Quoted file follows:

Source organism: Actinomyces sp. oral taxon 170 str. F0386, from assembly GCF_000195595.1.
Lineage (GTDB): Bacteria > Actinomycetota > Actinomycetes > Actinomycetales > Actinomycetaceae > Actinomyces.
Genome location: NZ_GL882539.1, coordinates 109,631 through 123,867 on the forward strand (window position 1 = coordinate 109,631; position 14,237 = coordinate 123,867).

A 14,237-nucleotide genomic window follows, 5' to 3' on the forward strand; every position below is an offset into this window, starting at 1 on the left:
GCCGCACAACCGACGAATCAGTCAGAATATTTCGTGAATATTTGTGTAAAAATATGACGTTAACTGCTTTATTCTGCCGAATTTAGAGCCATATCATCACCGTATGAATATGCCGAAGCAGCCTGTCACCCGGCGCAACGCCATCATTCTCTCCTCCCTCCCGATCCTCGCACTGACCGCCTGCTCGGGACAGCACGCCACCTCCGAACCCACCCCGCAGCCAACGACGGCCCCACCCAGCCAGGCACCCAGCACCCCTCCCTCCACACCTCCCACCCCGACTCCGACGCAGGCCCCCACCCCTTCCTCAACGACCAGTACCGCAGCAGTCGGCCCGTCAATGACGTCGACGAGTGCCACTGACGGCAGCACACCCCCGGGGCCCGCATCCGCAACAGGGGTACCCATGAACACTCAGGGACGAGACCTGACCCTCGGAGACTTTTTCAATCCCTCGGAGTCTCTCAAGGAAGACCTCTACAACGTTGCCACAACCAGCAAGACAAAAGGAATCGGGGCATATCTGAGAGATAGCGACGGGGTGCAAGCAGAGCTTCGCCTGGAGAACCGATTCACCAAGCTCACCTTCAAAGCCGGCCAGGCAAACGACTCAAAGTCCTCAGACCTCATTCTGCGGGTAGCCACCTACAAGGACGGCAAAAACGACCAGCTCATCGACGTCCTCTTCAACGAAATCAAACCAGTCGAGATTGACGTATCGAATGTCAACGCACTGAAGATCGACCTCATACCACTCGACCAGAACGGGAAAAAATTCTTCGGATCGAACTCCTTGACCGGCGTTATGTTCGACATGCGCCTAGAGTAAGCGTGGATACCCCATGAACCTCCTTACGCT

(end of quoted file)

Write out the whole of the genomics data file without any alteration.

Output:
Source organism: Actinomyces sp. oral taxon 170 str. F0386, from assembly GCF_000195595.1.
Lineage (GTDB): Bacteria > Actinomycetota > Actinomycetes > Actinomycetales > Actinomycetaceae > Actinomyces.
Genome location: NZ_GL882539.1, coordinates 109,631 through 123,867 on the forward strand (window position 1 = coordinate 109,631; position 14,237 = coordinate 123,867).

A 14,237-nucleotide genomic window follows, 5' to 3' on the forward strand; every position below is an offset into this window, starting at 1 on the left:
GCCGCACAACCGACGAATCAGTCAGAATATTTCGTGAATATTTGTGTAAAAATATGACGTTAACTGCTTTATTCTGCCGAATTTAGAGCCATATCATCACCGTATGAATATGCCGAAGCAGCCTGTCACCCGGCGCAACGCCATCATTCTCTCCTCCCTCCCGATCCTCGCACTGACCGCCTGCTCGGGACAGCACGCCACCTCCGAACCCACCCCGCAGCCAACGACGGCCCCACCCAGCCAGGCACCCAGCACCCCTCCCTCCACACCTCCCACCCCGACTCCGACGCAGGCCCCCACCCCTTCCTCAACGACCAGTACCGCAGCAGTCGGCCCGTCAATGACGTCGACGAGTGCCACTGACGGCAGCACACCCCCGGGGCCCGCATCCGCAACAGGGGTACCCATGAACACTCAGGGACGAGACCTGACCCTCGGAGACTTTTTCAATCCCTCGGAGTCTCTCAAGGAAGACCTCTACAACGTTGCCACAACCAGCAAGACAAAAGGAATCGGGGCATATCTGAGAGATAGCGACGGGGTGCAAGCAGAGCTTCGCCTGGAGAACCGATTCACCAAGCTCACCTTCAAAGCCGGCCAGGCAAACGACTCAAAGTCCTCAGACCTCATTCTGCGGGTAGCCACCTACAAGGACGGCAAAAACGACCAGCTCATCGACGTCCTCTTCAACGAAATCAAACCAGTCGAGATTGACGTATCGAATGTCAACGCACTGAAGATCGACCTCATACCACTCGACCAGAACGGGAAAAAATTCTTCGGATCGAACTCCTTGACCGGCGTTATGTTCGACATGCGCCTAGAGTAAGCGTGGATACCCCATGAACCTCCTTACGCT